Mark Corby
Mark Corby
4 years ago
Reply to  Giulia Khawaja

Absolutely correct, this Chinese Death Flu has been an apposite warning as to the to toxic menace the CCP represents.
Although it is too late to protect our theatre allies, to whit Taiwan, S.Korea, Japan, etc, we (the US) still has enough nuclear muscle to blow China off the face of the planet without suffering a single nuclear strike on the CONUS.
This inestimable advantage will only last for ‘at worst’ five years. So, as the Romans said, “Prepare for War”.
This may sound bleak, but given the nature of the CCP no other solution is feasible. Our rampant greed and bovine gullibility have led us to this nightmare scenario, but it’s far too late to avert the Darwinian solution to this problem. Our children will never forgive us, if we fail.
Vae victis.

Giulia Khawaja
Giulia Khawaja
4 years ago
Reply to  Mark Corby

Surely though, a nuclear strike would poison the atmosphere for all of us?

Mark Corby
Mark Corby
4 years ago
Reply to  Giulia Khawaja

No, not if done properly. Put plainly the ‘fireball must not touch the ground’. In other words all weapons released will ‘hopefully’ be Airbursts.
They are incidentally far more effective when detonated high above the target area.
Off course I don’t imagine many will have to used to topple the CCP.
Regrettably their limited response will be to attack ‘our’ Allies, who frankly cannot be adequately defended even now. Unfortunately the CCP is unlikely to be bothered whether their weapons are Air or Ground bursts, thus there will be a considerable radiation hazard, but not an apocalyptic one.
The solution is to overthrow the CCP before this scenario becomes inevitable. As the Romans said so appositely :
“If you wish for peace prepare for war”.

Douglas McNeish
Douglas McNeish
4 years ago

A balanced view urging restraint and reflection confronted with a propaganda war being waged by a totalitarian one-party state, which also now steps up its long-held plan to fully integrate Hong Kong and subsume Taiwan. It is a shame that so many in Western countries haven fallen so easily in line with the CCP narrative that they are the victims of US “xenophobia” and Trumpian power plays. Nicely played, Xi!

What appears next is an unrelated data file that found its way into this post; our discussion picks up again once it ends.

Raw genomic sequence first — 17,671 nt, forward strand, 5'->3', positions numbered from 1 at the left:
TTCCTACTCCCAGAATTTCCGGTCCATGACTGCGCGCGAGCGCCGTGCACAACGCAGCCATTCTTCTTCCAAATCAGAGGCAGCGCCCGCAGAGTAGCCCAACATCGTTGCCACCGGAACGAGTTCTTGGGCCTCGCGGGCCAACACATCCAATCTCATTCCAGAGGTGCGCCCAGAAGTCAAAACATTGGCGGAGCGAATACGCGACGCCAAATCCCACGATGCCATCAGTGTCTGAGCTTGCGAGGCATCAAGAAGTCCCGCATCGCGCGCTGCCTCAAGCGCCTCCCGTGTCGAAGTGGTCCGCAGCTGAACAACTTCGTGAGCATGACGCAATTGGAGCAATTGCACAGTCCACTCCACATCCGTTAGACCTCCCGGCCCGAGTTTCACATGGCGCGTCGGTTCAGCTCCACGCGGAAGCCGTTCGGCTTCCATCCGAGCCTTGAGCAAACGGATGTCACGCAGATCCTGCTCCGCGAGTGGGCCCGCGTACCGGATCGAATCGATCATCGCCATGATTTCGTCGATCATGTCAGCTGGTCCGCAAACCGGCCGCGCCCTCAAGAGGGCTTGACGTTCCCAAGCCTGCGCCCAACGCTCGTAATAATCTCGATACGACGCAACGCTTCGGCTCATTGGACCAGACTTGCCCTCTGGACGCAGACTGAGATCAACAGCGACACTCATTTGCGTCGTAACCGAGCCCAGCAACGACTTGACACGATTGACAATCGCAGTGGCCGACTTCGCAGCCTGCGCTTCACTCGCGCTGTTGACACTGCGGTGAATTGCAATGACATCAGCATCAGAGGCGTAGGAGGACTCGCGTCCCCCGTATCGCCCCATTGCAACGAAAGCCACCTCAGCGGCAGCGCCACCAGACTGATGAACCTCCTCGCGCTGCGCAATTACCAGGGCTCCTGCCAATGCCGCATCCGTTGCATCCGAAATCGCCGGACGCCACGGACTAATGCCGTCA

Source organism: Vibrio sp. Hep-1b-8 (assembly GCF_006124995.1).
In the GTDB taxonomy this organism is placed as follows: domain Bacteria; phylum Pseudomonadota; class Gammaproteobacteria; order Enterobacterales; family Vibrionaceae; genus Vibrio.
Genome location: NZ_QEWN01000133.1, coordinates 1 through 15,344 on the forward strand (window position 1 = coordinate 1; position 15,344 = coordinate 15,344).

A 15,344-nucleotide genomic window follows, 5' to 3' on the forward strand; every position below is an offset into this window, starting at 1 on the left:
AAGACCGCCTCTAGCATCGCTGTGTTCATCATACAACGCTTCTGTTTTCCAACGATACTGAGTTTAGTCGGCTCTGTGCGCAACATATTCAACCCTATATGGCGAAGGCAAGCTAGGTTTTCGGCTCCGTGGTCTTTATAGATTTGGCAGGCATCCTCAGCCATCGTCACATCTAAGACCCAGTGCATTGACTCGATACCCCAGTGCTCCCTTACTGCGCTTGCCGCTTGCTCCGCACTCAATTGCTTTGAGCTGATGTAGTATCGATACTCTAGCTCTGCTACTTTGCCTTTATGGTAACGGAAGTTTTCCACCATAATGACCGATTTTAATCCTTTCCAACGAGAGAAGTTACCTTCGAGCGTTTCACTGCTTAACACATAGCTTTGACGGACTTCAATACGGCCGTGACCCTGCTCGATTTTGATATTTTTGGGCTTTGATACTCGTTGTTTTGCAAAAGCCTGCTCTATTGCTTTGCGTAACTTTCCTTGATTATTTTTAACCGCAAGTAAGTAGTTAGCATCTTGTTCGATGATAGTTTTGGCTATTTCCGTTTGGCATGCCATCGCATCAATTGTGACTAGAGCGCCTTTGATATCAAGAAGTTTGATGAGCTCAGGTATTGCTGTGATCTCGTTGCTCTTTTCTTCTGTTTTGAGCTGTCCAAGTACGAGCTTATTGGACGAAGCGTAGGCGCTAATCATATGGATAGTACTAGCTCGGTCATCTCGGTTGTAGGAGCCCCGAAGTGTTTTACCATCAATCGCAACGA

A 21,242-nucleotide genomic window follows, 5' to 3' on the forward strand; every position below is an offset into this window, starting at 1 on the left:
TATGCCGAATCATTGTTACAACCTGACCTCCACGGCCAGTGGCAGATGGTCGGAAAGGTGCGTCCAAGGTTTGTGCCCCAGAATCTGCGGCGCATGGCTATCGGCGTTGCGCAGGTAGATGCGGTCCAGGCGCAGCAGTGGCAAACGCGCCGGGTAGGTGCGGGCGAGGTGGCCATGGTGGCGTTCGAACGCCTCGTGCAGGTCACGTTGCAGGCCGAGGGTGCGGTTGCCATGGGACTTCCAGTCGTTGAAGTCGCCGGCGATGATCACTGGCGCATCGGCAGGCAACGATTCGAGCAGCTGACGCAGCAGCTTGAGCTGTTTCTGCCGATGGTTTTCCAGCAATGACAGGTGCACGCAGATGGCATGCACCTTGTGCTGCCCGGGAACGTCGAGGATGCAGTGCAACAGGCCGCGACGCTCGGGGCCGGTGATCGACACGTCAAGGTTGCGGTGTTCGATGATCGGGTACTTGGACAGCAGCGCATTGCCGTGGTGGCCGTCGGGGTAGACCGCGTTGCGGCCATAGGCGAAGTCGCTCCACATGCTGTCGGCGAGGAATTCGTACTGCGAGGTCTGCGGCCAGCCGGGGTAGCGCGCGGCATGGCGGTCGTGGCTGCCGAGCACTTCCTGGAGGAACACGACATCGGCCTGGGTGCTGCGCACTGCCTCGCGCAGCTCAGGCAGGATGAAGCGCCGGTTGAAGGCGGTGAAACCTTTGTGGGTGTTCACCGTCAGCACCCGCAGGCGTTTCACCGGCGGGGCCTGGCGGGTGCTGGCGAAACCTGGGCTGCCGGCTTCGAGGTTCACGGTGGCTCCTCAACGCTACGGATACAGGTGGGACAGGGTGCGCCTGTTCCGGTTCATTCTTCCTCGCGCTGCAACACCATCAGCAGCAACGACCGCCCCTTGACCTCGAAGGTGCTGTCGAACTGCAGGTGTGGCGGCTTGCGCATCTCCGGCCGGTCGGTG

Shane Dunworth-crompton
Shane Dunworth-crompton
4 years ago

Very true. Many of my European friends – Italian mainly- are of the view China is a benign force and Belt and Road a “green initiative” to be welcomed!

Mark Corby
Mark Corby
4 years ago

How idiotic of the Italians. You may have thought that after their two great contributions to 20th century civilisation, namely the Mafia and Benito Mussolini, they might pipe down.
No chance, sadly. How deranged can they be?

Giulia Khawaja
Giulia Khawaja
4 years ago

I’ve heard that the Germans are very reluctant to fall out with the Chinese as they export a lot of their goods to them.

Mark Corby
Mark Corby
4 years ago
Reply to  Giulia Khawaja

How typically German, always on the ‘wrong side’ of History.

Stephen Follows
Stephen Follows
4 years ago
Reply to  Giulia Khawaja

Perhaps they could send them to us instead, allowing us to stop importing from China.

Stephen Follows
Stephen Follows
4 years ago

The Italians might think differently, now that most of their grannies have been murdered by a Chinese laboratory.

Mark Corby
Mark Corby
3 years ago

Excellent.

davidlcrs
davidlcrs
4 years ago

A good balance, but I think things have already changed. Well meaning leaders tried to balance Germany and the USSR in the past. That ended badly.
We need to look at history, learn, understand China’s history, and do better.